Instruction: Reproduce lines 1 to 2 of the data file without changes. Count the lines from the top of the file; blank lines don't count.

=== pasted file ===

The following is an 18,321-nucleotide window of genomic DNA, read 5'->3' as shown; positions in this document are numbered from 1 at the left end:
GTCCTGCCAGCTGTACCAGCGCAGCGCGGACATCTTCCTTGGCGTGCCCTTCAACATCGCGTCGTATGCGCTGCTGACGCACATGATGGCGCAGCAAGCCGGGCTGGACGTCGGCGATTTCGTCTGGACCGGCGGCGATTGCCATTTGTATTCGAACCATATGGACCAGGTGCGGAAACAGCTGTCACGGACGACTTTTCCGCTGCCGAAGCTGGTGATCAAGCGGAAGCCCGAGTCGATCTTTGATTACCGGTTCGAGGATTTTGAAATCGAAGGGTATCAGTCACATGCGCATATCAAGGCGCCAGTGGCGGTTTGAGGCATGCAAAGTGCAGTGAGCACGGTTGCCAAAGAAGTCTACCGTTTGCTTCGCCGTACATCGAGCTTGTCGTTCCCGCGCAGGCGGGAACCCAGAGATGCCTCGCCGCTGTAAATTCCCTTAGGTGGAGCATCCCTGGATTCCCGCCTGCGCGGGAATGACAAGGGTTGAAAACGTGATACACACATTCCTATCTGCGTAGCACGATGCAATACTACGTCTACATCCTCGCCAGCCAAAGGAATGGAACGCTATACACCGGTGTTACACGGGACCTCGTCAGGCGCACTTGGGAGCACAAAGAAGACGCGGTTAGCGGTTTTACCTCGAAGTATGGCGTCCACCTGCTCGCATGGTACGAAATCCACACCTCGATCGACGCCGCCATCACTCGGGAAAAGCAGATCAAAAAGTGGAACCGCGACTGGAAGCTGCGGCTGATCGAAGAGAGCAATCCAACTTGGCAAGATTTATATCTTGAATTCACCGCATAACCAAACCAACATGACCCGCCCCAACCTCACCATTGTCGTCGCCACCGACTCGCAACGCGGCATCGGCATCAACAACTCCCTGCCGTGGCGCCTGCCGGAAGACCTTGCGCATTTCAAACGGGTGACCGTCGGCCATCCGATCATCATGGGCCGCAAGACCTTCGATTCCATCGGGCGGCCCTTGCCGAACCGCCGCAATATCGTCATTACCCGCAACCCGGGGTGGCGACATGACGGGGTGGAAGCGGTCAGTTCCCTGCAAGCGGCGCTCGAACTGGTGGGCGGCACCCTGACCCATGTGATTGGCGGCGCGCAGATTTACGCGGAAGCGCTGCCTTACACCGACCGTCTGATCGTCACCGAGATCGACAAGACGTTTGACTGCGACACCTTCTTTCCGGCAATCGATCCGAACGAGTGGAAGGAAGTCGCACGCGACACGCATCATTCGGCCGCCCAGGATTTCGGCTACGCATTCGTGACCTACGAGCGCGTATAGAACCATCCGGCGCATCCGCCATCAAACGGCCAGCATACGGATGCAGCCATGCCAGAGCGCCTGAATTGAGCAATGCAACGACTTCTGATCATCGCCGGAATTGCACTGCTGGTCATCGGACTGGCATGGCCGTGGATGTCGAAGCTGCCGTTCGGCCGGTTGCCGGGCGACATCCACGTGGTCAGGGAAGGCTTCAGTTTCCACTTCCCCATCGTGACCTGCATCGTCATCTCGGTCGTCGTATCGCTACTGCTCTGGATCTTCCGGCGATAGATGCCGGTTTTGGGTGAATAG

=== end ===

The following is an 18,321-nucleotide window of genomic DNA, read 5'->3' as shown; positions in this document are numbered from 1 at the left end:
GTCCTGCCAGCTGTACCAGCGCAGCGCGGACATCTTCCTTGGCGTGCCCTTCAACATCGCGTCGTATGCGCTGCTGACGCACATGATGGCGCAGCAAGCCGGGCTGGACGTCGGCGATTTCGTCTGGACCGGCGGCGATTGCCATTTGTATTCGAACCATATGGACCAGGTGCGGAAACAGCTGTCACGGACGACTTTTCCGCTGCCGAAGCTGGTGATCAAGCGGAAGCCCGAGTCGATCTTTGATTACCGGTTCGAGGATTTTGAAATCGAAGGGTATCAGTCACATGCGCATATCAAGGCGCCAGTGGCGGTTTGAGGCATGCAAAGTGCAGTGAGCACGGTTGCCAAAGAAGTCTACCGTTTGCTTCGCCGTACATCGAGCTTGTCGTTCCCGCGCAGGCGGGAACCCAGAGATGCCTCGCCGCTGTAAATTCCCTTAGGTGGAGCATCCCTGGATTCCCGCCTGCGCGGGAATGACAAGGGTTGAAAACGTGATACACACATTCCTATCTGCGTAGCACGATGCAATACTACGTCTACATCCTCGCCAGCCAAAGGAATGGAACGCTATACACCGGTGTTACACGGGACCTCGTCAGGCGCACTTGGGAGCACAAAGAAGACGCGGTTAGCGGTTTTACCTCGAAGTATGGCGTCCACCTGCTCGCATGGTACGAAATCCACACCTCGATCGACGCCGCCATCACTCGGGAAAAGCAGATCAAAAAGTGGAACCGCGACTGGAAGCTGCGGCTGATCGAAGAGAGCAATCCAACTTGGCAAGATTTATATCTTGAATTCACCGCATAACCAAACCAACATGACCCGCCCCAACCTCACCATTGTCGTCGCCACCGACTCGCAACGCGGCATCGGCATCAACAACTCCCTGCCGTGGCGCCTGCCGGAAGACCTTGCGCATTTCAAACGGGTGACCGTCGGCCATCCGATCATCATGGGCCGCAAGACCTTCGATTCCATCGGGCGGCCCTTGCCGAACCGCCGCAATATCGTCATTACCCGCAACCCGGGGTGGCGACATGACGGGGTGGAAGCGGTCAGTTCCCTGCAAGCGGCGCTCGAACTGGTGGGCGGCACCCTGACCCATGTGATTGGCGGCGCGCAGATTTACGCGGAAGCGCTGCCTTACACCGACCGTCTGATCGTCACCGAGATCGACAAGACGTTTGACTGCGACACCTTCTTTCCGGCAATCGATCCGAACGAGTGGAAGGAAGTCGCACGCGACACGCATCATTCGGCCGCCCAGGATTTCGGCTACGCATTCGTGACCTACGAGCGCGTATAGAACCATCCGGCGCATCCGCCATCAAACGGCCAGCATACGGATGCAGCCATGCCAGAGCGCCTGAATTGAGCAATGCAACGACTTCTGATCATCGCCGGAATTGCACTGCTGGTCATCGGACTGGCATGGCCGTGGATGTCGAAGCTGCCGTTCGGCCGGTTGCCGGGCGACATCCACGTGGTCAGGGAAGGCTTCAGTTTCCACTTCCCCATCGTGACCTGCATCGTCATCTCGGTCGTCGTATCGCTACTGCTCTGGATCTTCCGGCGATAGATGCCGGTTTTGGGTGAATAG